So after my last battery began dying on me I decided to pull the trigger and get an (expensive) Optima battery.

According to the maker website the SKU compatible with my car (2013 Nissan Versa) is the D51R. Went to my local Autozone and that’s what I asked for.

Everything seems premium about this battery’s construction. My only gripe is the battery is smaller than a regular battery so either you have to order the spacer or get creative to secure it in place. This is what I’m talking about:

For now I just got a bit creative (forgot to take a picture of it), not satisfied but will have to do until either I get the spacer or make my own definitive solution. I used a curtain bracket, the factory screw fits on the bracket hole, I just had to bend it a bit to secure the battery in place.

Removing the old battery was easy. Placing the new one and hooking it up was also easy. Securing it with the materials I had on hand, not so much.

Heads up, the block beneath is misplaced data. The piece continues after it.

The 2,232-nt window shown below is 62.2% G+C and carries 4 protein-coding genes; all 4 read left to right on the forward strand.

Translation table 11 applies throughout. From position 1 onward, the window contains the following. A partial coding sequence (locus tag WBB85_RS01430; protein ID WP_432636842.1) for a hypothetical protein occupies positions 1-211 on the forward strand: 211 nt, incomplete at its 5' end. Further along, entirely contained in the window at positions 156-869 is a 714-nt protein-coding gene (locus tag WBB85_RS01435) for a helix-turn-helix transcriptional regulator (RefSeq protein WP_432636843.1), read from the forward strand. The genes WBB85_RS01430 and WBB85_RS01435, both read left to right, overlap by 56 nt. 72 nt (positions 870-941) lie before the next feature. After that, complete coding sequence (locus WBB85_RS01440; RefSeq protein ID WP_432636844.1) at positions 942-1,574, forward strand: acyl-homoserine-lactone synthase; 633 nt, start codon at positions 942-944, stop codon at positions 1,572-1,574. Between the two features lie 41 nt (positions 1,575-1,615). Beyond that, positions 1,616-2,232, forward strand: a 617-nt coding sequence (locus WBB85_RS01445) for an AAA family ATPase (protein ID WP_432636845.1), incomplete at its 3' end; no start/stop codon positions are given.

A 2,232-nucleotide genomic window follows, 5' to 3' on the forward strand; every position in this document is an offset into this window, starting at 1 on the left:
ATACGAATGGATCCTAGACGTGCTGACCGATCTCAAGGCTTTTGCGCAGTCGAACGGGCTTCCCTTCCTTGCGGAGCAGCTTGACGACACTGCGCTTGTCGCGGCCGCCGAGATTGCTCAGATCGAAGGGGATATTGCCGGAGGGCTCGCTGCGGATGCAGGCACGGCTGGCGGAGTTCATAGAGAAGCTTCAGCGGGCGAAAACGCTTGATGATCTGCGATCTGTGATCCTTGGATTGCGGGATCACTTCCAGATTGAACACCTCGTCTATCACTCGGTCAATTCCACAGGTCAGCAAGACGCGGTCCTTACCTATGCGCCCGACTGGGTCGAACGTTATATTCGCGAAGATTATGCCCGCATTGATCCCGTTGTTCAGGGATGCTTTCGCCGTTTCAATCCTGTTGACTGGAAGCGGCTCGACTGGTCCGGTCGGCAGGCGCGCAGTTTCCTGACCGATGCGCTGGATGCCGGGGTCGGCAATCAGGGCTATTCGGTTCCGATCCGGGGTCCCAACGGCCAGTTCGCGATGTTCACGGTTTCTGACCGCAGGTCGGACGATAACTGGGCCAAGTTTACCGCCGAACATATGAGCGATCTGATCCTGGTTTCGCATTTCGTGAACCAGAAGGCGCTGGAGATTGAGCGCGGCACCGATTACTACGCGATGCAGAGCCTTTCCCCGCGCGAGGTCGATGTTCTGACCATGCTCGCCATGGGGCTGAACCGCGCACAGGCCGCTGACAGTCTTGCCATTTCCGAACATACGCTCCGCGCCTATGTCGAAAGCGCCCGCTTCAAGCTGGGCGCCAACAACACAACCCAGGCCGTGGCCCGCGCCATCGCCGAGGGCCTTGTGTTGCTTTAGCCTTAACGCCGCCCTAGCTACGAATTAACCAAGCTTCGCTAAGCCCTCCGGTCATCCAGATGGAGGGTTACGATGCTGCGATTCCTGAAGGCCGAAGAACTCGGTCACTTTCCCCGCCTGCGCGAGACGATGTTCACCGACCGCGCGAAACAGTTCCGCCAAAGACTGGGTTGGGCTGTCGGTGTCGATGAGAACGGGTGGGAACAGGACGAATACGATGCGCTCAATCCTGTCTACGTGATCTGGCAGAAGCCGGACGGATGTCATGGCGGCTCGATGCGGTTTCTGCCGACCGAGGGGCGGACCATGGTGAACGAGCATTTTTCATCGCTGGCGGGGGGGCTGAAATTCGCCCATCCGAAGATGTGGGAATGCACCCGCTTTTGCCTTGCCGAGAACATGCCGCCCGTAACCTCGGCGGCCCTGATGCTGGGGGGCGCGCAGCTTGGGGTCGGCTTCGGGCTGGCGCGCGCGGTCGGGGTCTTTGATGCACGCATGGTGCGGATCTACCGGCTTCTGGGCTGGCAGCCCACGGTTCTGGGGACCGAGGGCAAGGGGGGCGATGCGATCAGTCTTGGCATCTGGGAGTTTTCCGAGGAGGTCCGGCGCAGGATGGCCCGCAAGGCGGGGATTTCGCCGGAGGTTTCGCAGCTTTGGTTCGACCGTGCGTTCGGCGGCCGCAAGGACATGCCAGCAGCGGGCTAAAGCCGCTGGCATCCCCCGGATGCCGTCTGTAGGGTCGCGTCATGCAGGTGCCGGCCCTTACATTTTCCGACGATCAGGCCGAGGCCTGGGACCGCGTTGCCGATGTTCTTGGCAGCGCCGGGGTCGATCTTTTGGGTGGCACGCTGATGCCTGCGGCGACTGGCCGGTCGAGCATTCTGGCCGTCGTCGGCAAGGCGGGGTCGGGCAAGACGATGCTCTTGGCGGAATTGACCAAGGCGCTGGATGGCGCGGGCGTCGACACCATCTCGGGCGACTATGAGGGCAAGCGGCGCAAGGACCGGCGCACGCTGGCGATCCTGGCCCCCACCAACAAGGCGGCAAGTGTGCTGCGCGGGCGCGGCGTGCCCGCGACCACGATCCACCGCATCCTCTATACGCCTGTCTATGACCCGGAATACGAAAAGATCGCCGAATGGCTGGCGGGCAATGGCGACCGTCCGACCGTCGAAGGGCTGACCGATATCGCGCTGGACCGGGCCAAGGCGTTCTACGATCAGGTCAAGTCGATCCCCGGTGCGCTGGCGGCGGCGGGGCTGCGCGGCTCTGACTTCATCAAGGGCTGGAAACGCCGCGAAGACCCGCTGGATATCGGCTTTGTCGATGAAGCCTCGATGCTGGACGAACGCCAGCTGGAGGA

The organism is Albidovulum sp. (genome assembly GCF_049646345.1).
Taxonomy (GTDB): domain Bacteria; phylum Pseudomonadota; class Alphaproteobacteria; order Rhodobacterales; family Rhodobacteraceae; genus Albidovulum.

With the battery in place I went for a test drive. I don’t know if its because of the smaller battery but the car feels lighter. The AC feels colder, the stereo sounds more powerful and cleaner, the cellphone charger keeps up better with my cellphone (I use it for dvr and obdii functions), the lights are brighter and the horn (aftermarket Wolo) is louder and doesn’t sound distorted anymore.

Update 08/12/17

I came up with something a bit better, though still not satisfied.

Wood is pretty good absorbing vibration.

On another note, battery gets pretty hot on this 100+ weather (38+ C). We’ll see if it’s true it can be used on the Baja.


 

The old LTH battery was a good battery, I think it only lasted two years because of the intense driving conditions experienced this very spring/summer. I use slightly more crap than the typical driver: OBDII dongle, cellphone charger and non stock head unit (haven’t installed the amplifier yet) and bi xenon head lamps. Temperatures surpassing 100 F even at night (and off course I also have to crank up the AC). In addition to that roads in the town of Apodaca are not that friendly to say the least and local government makes things more difficult every day. Things can get a bit bumpy:

 

Basically, because it “just works”. If you’re an individual or small business operation using Windows 7 just stick to it until the very end.